Ian Frazier, Travels in Siberia

Robert Walser
“Our car is constantly in motion. It is raining in the streets we glide through, and this constitutes one more added pleasantness. Some people find it frightfully agreeable to see that it is raining and at the same time be permitted to sense that they themselves are not getting wet. The image produced by a gray, wet street has something consoling and dreamy about it, and so you stand now upon the rear platform of the creaking car that is rumbling its way forward, and you gaze straight ahead. Gazing straight ahead is something done by almost all the people who sit or stand in the "electric.”
Robert Walser, Berlin Stories

Michal Ajvaz
“There is an endless chain of cities, a circle without beginning or end, over which there breaks unrelentingly a shifting wave of laws. There is the city-jungle and the city where people live in the pillars of tall viaducts that crisscross each other in countless overpasses and underpasses, the city of sounds and nothing else, the city in the swamp, the city of smooth white balls rolling on concrete, the city comprising apartments spread across several continents, the city where sculptures fall endlessly from dark clouds and smash on the paving stones, the city where the moon’s path passes through the insides of apartments. All cities are mutually the center and periphery, beginning and end, capital and colony of each other.”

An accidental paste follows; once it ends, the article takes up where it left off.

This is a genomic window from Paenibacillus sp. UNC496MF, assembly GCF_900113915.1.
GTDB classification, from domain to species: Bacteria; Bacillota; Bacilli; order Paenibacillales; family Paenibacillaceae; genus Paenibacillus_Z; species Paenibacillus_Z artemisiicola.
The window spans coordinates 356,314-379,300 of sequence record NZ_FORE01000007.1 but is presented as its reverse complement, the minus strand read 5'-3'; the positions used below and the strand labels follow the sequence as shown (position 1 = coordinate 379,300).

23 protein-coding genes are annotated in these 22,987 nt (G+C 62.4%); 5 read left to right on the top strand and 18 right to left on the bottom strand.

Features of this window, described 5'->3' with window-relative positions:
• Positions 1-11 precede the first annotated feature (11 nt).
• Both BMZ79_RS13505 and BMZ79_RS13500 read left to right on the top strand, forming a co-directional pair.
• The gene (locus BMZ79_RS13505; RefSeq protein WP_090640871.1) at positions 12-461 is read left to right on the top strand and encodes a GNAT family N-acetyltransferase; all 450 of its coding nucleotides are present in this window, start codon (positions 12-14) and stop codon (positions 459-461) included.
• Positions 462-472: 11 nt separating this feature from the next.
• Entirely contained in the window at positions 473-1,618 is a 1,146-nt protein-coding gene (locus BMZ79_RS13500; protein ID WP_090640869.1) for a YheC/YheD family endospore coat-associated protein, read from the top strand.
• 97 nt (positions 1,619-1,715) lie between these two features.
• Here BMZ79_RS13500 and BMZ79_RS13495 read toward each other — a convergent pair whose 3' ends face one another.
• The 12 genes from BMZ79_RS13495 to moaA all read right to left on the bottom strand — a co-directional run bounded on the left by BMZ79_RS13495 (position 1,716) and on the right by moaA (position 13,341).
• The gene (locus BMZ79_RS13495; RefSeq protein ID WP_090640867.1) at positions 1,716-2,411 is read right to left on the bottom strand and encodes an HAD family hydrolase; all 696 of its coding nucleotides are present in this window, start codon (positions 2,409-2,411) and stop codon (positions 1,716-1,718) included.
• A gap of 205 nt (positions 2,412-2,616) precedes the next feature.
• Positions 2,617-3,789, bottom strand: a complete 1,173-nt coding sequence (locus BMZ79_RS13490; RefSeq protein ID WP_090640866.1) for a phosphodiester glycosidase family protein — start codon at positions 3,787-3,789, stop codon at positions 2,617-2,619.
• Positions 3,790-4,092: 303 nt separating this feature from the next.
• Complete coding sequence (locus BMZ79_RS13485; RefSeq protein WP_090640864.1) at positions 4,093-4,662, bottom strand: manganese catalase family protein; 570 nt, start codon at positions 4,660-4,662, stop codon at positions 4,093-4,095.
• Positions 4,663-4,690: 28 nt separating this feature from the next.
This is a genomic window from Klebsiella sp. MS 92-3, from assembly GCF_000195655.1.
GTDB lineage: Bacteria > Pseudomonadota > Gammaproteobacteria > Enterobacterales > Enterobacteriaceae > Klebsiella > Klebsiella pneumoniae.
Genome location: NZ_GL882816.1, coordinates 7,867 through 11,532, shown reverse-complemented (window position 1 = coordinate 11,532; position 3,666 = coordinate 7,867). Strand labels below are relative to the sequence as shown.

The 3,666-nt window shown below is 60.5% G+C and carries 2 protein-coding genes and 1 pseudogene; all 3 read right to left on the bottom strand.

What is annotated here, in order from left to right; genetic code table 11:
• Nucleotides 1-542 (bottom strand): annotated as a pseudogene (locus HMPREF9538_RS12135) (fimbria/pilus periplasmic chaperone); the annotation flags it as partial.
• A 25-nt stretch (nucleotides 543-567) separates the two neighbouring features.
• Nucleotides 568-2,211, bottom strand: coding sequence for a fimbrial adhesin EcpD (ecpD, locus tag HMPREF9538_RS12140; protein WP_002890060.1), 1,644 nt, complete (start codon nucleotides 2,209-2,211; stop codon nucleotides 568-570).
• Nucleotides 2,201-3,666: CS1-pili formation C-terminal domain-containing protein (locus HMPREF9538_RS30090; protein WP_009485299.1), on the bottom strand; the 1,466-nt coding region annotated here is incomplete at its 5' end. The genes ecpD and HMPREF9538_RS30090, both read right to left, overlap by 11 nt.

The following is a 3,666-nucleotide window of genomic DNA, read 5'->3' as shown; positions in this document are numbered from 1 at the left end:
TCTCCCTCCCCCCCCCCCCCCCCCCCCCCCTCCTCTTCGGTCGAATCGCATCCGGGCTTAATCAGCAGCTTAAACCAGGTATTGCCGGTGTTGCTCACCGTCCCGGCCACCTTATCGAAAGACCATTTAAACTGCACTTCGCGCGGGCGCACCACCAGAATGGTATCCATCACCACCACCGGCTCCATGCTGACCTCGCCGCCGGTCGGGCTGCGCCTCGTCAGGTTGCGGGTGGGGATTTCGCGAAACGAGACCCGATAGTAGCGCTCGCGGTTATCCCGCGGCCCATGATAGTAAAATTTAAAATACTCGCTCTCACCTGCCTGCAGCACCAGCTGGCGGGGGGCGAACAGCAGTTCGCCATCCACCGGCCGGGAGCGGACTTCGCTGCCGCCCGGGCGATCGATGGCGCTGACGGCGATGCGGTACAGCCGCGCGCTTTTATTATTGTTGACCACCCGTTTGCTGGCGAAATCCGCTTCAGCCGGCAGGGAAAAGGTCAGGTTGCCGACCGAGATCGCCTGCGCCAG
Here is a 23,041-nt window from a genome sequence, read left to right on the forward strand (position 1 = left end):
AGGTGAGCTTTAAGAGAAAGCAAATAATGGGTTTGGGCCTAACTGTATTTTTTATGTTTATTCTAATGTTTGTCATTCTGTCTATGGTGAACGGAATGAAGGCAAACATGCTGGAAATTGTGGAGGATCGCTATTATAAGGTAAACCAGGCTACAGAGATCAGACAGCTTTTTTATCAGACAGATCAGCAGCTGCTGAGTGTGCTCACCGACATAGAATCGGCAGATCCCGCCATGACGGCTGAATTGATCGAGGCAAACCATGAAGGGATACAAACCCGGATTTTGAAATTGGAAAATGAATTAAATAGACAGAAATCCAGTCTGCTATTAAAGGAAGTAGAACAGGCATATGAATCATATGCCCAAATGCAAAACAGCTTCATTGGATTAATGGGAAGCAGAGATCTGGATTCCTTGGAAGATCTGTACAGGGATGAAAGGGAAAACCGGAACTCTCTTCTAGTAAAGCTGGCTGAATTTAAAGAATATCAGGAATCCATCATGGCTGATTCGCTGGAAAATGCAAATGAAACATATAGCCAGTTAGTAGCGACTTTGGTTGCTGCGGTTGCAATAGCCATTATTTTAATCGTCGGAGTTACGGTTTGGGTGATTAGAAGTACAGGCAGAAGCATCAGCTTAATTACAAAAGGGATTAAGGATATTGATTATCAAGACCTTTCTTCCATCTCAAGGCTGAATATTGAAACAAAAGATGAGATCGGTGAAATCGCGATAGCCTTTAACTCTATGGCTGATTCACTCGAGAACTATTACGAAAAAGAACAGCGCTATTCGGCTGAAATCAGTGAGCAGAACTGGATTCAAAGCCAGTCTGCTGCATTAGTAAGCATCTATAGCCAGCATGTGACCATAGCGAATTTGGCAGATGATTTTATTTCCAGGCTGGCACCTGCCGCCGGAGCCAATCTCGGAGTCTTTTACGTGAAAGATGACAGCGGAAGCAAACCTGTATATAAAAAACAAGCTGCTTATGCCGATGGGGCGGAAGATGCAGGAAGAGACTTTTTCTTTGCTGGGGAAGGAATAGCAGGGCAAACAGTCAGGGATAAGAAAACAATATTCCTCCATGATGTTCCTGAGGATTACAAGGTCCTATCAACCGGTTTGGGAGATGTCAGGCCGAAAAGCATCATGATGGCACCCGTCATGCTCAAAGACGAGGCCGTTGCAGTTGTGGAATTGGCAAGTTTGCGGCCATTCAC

Michal Ajvaz, The Other City

André Aciman
“New York may end up being no more than a scrim, a spectral film that is none other than our craving for romance—romance with life, with masonry, with memory, sometimes romance with nothing at all. This longing goes out to the city and from the city comes back to us. Call it narcissism. Or call it passion. It has its flare-ups, its cold nights, its sudden lurches, and its embraces. It is our life finally revealed to us in the most lifeless hard objects we'll ever cast eyes on: concrete, steel, stonework. Our need for intimacy and love is so powerful that we'll look for them and find them in asphalt and soot.”
André Aciman, Alibis: Essays on Elsewhere

Kassandra Cross
“Like most cities, London could be a lonely place...”
Kassandra Cross, Sex with the CEO

Rebecca Stott
“Beyond this point on the river Cambridge became a kind of miniature Venice, its river water lapping up against the ancient stone of college walls, here mottled and reddened brick, there white stone. Stained, lichened, softened by water light. Here the river became a great north-south tunnel, a gothic castle from the river, flanked by locked iron gates, steps leading nowhere, labyrinths, trapdoors, landing stages where barges had unloaded their freight: crates of fine wines, flour, oats, candles, fine meats carried into the damp darkness of college cellars.”